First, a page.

Earl taught elementary, junior high school and high school band in the Seattle area for 35 years and taught brass students privately for 30 years at his studio in Burien Washington. After retiring in 1985, he and his wife, Ruth, traveled around the world, finally coming to the Sun Cities area in 1998. Earl started playing again and has been active in many stage bands, concert bands, and orchestra since that time, retiring from the Sun City Concert Band in 2007.
Earl has been especially interested in trombone ensembles since retiring and helped to organize the first trombone ensemble in the Seattle area. He returns to Harstene Island in Washington each summer and while in the Puget sound area plays with the original group. He is especially encouraged that Bob Weller has organized the Bones Southwest and feels it is a special privilege to play with so many great young players.
Michael Easton is the band director at Greenbriar Elementary in Glendale, Arizona. He plays first trombone in the Palmcroft Church Orchestra. He usually plays the first parts and leads by example with well developed chops and musicianship. Michael is a founding member of Bones Southwest, along with Bob Weller.
Ted Hale currently serves as the Deputy Director for the Arizona State Library, Archives and Public Records. In a previous life, Ted served as the General Manager of the Midland-Odessa Symphony and Chorale (from 1997-2006), helping foster a 20% increase in attendance and revenue. He was also principal trombone. Ted has toured, performed and recorded with Bob Hope, Dionne Warwick, the Spinners, Disney on Ice and others. He continues to perform with the Tempe Symphony, Southwest Symphony (NM) and other area ensembles, especially Southwest Bones.
Kevin Hedges has been playing and teaching around the valley for over 40 years. Throughout that time, he has become known as one of the most versatile trombonists around.
Proficient in both the tenor and alto trombones, Kevin’s performance career has included broadway shows, major entertainers, brass quintets, symphonies, and jazz big bands. As an accomplished educator, Kevin has taught many of the trombonists in the valley playing professionally today.
Kevin graduated ASU with a Music Performance Degree studying under Gail Wilson. He studied with other great performers and teachers like Jay Friedman, Frank Crisafulli, Edward Kleinhammer, and Arnold Jacobs of the Chicago Symphony Orchestra. While teaching at ASU, he won the prestigious ASU’s Concert of Soloists award.
In his capacity as a classical trombonist, Kevin has played with The Phoenix Symphony Orchestra, the Chicago Civic Orchestra, The Southwest Brass Quintet, the Brevard Music center Orchestra, the American Wind Symphony, and the San Salvador International Music Festival Symphony Orchestra.
Kevin lives with his wife of 24 years in Tempe and enjoys going on long walks with her, as well as hiking and bicycling.
Dick (Dr. Dick) Holt is the cheerleader of the group and has been dubbed Dr. Dick because of his readiness to bend a slide into submission. He also has a splendid background of playing behind many of the greats. Frank Sinatra, Tony Bennett, Dinah Shore, Wayne Newton, Dorsey Orchestra, Temptations, Little Anthony and the Imperials, Ice Capades, Ringling Brothers Circus, parking lot carpet sales and a couple goat ropings (WHEW!!). Total lifetime net earnings from music of over $36.50. Dick used a lot of slide grease which adds up quickly.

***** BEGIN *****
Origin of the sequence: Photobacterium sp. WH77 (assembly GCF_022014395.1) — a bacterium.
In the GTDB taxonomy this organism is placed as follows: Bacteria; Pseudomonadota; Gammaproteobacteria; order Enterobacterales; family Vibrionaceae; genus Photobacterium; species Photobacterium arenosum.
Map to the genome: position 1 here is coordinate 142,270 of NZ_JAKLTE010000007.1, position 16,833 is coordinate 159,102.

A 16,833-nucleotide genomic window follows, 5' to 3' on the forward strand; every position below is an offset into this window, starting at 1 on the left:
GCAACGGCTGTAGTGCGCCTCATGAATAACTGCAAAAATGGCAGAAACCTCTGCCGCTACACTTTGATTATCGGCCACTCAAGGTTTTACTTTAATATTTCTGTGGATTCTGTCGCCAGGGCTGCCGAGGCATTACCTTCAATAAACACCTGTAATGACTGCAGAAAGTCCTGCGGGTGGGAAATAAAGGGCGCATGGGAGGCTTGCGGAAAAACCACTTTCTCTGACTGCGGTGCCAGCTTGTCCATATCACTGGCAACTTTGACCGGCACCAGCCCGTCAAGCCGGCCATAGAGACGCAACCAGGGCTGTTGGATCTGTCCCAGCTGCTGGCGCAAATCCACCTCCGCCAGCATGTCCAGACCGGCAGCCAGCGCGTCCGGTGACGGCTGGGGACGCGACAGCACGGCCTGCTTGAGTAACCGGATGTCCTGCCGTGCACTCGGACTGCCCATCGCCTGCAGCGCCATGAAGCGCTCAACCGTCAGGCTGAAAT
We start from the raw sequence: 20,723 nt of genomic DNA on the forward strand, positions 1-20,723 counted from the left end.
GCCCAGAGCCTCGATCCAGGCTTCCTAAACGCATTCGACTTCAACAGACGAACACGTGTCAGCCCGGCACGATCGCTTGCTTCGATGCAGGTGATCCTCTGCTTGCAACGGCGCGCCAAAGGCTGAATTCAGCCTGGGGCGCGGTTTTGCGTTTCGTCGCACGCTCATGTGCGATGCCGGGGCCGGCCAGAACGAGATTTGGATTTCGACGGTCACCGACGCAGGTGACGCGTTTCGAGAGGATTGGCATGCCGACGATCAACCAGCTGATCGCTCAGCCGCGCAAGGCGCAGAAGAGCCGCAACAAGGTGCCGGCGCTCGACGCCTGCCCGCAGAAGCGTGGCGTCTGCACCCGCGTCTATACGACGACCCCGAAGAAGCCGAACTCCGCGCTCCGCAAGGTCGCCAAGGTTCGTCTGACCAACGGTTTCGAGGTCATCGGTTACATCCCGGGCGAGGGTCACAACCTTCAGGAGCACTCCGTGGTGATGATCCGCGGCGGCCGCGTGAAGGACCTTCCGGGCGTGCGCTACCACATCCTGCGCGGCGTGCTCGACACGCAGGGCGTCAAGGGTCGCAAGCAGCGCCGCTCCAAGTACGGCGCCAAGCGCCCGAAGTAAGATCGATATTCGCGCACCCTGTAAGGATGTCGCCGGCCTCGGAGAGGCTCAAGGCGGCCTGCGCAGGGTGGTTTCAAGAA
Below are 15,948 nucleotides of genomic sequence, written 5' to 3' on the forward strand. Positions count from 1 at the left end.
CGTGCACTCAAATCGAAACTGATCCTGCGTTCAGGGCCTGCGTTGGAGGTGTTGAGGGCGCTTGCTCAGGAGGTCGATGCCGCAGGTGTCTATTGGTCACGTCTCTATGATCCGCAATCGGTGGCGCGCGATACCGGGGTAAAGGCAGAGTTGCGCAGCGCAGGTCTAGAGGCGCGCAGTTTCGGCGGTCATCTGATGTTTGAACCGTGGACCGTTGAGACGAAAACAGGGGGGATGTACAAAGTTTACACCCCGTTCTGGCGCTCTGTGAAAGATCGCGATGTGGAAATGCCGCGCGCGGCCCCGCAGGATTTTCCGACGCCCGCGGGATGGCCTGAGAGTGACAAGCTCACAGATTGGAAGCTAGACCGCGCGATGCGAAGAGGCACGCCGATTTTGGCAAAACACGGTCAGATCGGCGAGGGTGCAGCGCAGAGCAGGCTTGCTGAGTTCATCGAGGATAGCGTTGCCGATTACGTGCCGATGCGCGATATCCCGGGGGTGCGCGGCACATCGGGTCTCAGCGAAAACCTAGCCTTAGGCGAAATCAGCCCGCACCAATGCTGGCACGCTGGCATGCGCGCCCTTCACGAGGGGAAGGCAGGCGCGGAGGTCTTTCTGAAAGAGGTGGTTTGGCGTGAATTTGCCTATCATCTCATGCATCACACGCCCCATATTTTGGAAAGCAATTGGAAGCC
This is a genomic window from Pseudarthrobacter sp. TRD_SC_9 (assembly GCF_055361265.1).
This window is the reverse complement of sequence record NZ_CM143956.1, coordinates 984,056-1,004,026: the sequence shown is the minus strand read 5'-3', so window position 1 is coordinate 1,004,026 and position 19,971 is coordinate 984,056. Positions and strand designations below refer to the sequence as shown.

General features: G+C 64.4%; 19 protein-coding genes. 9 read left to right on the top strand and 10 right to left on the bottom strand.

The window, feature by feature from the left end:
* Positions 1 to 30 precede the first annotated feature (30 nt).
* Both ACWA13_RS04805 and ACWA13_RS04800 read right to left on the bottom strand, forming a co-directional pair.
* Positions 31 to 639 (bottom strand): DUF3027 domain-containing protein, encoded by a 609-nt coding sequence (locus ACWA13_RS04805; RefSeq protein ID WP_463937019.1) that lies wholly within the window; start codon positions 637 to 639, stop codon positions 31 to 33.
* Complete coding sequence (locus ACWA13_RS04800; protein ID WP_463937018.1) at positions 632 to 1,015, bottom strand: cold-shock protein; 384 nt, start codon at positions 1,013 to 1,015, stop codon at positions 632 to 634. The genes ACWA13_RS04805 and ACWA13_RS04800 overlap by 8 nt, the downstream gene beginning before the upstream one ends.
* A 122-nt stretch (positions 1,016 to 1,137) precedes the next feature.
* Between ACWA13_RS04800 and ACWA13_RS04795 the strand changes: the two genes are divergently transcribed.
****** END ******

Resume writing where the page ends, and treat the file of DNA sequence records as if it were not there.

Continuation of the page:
One of the all-time great collectors of trombone recordings spanning over the past 60 years, Dick is well known for his unparalleled passion for all things trombone. It’s been rumored that he won’t allow a recording of any instrument OTHER than the trombone to be played in his home or car stereos!
Dick Johnson has a degree from Texas A&M in History and American Literature. After college, Dick became a member of the North Phoenix Baptist church in Phoenix, Arizona and has played in their orchestra for 26 years. In addition, he also played for 10 years in the well known Salt River Brass of Phoenix. Over the years Dick has had the opportunity to perform in show bands behind such performers as Gordon MacRae, Anna Maria Alberghetti, Glenn Campbell and Dale Evans ( yes, they played “Happy Trails To You”). Dick plays the bass trombone in Bones Southwest and lightens the mood with his wonderful laugh and warm personality.
Erik Ketcherside has been a school band director, arts administrator (San Antonio Symphony, Ballet Arizona), journalist, and author. Playing credits include the Topeka Symphony, Topeka Civic Theatre, the Capital Brass, San Antonio Wind Symphony, San Pedro Playhouse, Arizona Broadway Theatre, Sonoran Serenade, and more churches than God probably had in mind. Erik is the only trombonist he knows who plays a Rath — the finest instrument ever created by man. His lovely daughter Erinn took the picture.
Peter Kyhn moved to the Valley of the Sun in 2006 from Denver, CO where he played two seasons with the Rocky Mountain Brassworks British Brass Band. He is the Associate Pastor at Palm West Community Church in Sun City West. Peter started playing trombone in the third grade in Oakland, CA, was a member of the Weldonian Marching Band, and played under the legendary west coast arranger and band leader Lyle Bardo in Youth of America. While living in San Jose, CA he played with the Touch of Brass big band, under section leader Joe Davis, father of New York trombonist Mike Davis. He received a Bachelors of Art in Music Performance from California State University, East Bay, studying with Dan Livesay.